After beating South Africa in the three-match home series, India captain Virat Kohli had called for permanent Test centres following the England and Australia model. Now he is looking at the longer format as an interactive affair, as an event of sorts.
“I think it is very crucial to market Test cricket like we do with T20 and ODI cricket. It is not only the job of the players, it spreads out to the management and the cricket board, the broadcasters as to how you portray a particular product to the people. If you create excitement only around T20 and not so much about Test cricket, a certain template is established in the psyche of the fan.
“I am a big fan of having more interactive areas for people. Maybe a play area for kids, school children could interact with Team India players at lunch, be on the field play with them like we see in other countries,” Kohli suggested the idea after beating Bangladesh by an innings and 46 runs inside three days of the pink ball Test.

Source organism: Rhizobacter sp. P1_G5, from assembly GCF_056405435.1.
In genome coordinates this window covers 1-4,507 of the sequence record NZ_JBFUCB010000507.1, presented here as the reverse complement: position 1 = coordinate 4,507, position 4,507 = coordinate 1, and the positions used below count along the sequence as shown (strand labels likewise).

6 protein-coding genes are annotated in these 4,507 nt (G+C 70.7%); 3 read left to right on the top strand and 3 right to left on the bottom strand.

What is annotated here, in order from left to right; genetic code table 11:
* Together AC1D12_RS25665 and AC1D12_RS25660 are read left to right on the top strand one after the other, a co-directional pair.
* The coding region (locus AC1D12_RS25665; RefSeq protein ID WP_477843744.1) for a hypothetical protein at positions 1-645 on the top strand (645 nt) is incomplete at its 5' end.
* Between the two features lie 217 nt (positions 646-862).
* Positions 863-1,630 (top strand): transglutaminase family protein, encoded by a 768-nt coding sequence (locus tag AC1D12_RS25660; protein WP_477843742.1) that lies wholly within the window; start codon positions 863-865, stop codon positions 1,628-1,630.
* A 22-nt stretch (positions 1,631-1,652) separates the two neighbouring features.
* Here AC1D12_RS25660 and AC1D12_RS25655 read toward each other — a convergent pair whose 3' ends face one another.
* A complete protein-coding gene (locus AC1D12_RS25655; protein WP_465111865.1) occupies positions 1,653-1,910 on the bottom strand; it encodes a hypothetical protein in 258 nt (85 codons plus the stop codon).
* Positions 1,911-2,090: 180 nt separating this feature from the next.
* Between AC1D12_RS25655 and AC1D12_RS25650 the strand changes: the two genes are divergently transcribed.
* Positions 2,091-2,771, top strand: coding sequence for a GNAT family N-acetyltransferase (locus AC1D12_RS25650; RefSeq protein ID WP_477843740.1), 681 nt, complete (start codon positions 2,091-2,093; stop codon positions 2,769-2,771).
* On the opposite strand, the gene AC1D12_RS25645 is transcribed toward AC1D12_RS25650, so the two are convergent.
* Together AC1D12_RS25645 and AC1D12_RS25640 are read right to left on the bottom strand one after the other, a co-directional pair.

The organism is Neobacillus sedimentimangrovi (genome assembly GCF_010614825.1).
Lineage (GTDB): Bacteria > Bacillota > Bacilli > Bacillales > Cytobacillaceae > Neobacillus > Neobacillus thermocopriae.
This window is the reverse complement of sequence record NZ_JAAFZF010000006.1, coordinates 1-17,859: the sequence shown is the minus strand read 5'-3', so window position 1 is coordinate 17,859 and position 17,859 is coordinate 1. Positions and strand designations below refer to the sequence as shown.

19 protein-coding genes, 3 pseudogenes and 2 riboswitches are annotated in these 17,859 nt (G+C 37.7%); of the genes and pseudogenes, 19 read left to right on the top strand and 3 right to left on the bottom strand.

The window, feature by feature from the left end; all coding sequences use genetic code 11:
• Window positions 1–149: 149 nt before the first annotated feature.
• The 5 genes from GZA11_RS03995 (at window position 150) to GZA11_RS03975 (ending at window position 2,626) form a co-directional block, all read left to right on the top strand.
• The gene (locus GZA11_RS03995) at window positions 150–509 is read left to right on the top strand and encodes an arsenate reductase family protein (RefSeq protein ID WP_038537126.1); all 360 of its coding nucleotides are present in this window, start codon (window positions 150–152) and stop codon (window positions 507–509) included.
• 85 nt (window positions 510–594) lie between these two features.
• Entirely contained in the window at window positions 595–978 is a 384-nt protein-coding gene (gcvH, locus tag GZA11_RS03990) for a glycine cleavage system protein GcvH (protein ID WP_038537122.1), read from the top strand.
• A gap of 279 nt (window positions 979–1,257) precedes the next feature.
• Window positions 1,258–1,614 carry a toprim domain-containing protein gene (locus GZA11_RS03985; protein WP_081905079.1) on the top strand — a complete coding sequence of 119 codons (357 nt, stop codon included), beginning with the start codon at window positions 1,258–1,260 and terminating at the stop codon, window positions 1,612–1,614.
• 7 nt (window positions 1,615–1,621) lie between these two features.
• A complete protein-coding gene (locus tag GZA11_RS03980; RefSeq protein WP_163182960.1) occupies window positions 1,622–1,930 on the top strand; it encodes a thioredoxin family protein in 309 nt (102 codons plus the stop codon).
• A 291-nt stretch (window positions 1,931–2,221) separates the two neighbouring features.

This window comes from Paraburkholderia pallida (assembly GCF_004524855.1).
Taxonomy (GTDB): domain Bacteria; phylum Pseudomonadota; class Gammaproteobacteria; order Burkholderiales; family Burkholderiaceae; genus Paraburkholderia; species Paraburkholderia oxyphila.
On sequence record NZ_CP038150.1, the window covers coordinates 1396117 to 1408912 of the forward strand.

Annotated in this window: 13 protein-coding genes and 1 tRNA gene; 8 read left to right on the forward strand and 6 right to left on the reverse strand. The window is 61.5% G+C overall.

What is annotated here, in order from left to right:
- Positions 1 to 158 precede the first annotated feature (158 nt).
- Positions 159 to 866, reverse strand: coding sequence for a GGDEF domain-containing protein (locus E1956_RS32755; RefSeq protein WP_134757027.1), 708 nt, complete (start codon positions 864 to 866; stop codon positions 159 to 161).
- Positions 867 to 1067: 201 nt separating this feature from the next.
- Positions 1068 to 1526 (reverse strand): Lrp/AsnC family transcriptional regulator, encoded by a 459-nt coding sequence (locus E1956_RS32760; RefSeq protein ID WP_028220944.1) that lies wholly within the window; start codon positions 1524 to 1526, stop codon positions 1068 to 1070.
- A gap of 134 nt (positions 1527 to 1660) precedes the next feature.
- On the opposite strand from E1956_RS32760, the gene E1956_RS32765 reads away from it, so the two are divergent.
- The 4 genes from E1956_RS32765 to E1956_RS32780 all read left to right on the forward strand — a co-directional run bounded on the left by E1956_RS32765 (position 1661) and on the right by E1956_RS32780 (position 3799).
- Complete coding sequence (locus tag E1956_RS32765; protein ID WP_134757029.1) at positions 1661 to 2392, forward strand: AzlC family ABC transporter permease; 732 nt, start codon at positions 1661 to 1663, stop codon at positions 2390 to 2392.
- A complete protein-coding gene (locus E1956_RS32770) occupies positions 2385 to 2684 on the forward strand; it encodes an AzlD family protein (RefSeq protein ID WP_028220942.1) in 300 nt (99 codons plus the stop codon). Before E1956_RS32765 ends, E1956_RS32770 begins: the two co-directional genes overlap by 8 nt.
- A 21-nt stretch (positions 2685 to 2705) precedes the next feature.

The day-night fixture, however, had a good turnout of 50,000+ spectators cheering from the stands. But that, perhaps, is a one-off thing in India at the moment. As Test playing nations are slipping in the pecking order, the intensity is lacking. And not all Tests will be pink.
To make it count from here on, Kohli batted for making a Test match “an experience”.
“All these things [interactive parks] will add to it. It should be an event to come and experience cricket and not just sit there and watch in hot conditions. There has to be more for the fans. Test cricket has sessions when not much is happening. In limited-overs, people are already anticipating slam bang cricket,” Kohli spoke his mind.
The Gabba at Brisbane (Australia) has a pool deck for the fans. The day-night Test against Pakistan three years ago marked its debut. Olympic swimmer Stephanie Rice acted as the pool’s ambassador.
Even the Kengsington Oval at Bridgetown in the West Indies flaunts a giant pool. A pool party is usually on during a cricket match.
Most of the grounds outside India also allow beer. In fact, there would no Ashes if there was no beer. The movements are restricted in this part of the world as the spectators are emotional. Past incidents of crowd outrage has snatched that freedom to an extent, but this is the right time for a change.
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